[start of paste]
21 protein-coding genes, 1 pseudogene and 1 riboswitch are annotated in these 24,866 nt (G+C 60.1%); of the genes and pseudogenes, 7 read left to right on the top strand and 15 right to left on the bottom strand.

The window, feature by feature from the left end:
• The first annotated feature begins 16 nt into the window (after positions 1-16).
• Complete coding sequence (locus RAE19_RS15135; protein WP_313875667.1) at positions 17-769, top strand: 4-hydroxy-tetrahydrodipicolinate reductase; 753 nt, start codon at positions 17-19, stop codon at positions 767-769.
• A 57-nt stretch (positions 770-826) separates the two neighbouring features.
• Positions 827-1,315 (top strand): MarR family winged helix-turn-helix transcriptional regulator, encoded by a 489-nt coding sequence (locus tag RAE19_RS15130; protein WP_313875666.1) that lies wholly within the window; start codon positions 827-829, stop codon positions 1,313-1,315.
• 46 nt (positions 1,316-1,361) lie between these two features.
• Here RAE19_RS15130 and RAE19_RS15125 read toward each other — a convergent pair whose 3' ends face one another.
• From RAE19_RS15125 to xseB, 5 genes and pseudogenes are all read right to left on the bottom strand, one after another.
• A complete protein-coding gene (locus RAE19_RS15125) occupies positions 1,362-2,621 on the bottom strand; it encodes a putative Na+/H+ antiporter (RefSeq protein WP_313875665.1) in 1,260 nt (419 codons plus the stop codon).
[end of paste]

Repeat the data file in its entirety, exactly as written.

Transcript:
21 protein-coding genes, 1 pseudogene and 1 riboswitch are annotated in these 24,866 nt (G+C 60.1%); of the genes and pseudogenes, 7 read left to right on the top strand and 15 right to left on the bottom strand.

The window, feature by feature from the left end:
• The first annotated feature begins 16 nt into the window (after positions 1-16).
• Complete coding sequence (locus RAE19_RS15135; protein WP_313875667.1) at positions 17-769, top strand: 4-hydroxy-tetrahydrodipicolinate reductase; 753 nt, start codon at positions 17-19, stop codon at positions 767-769.
• A 57-nt stretch (positions 770-826) separates the two neighbouring features.
• Positions 827-1,315 (top strand): MarR family winged helix-turn-helix transcriptional regulator, encoded by a 489-nt coding sequence (locus tag RAE19_RS15130; protein WP_313875666.1) that lies wholly within the window; start codon positions 827-829, stop codon positions 1,313-1,315.
• 46 nt (positions 1,316-1,361) lie between these two features.
• Here RAE19_RS15130 and RAE19_RS15125 read toward each other — a convergent pair whose 3' ends face one another.
• From RAE19_RS15125 to xseB, 5 genes and pseudogenes are all read right to left on the bottom strand, one after another.
• A complete protein-coding gene (locus RAE19_RS15125) occupies positions 1,362-2,621 on the bottom strand; it encodes a putative Na+/H+ antiporter (RefSeq protein WP_313875665.1) in 1,260 nt (419 codons plus the stop codon).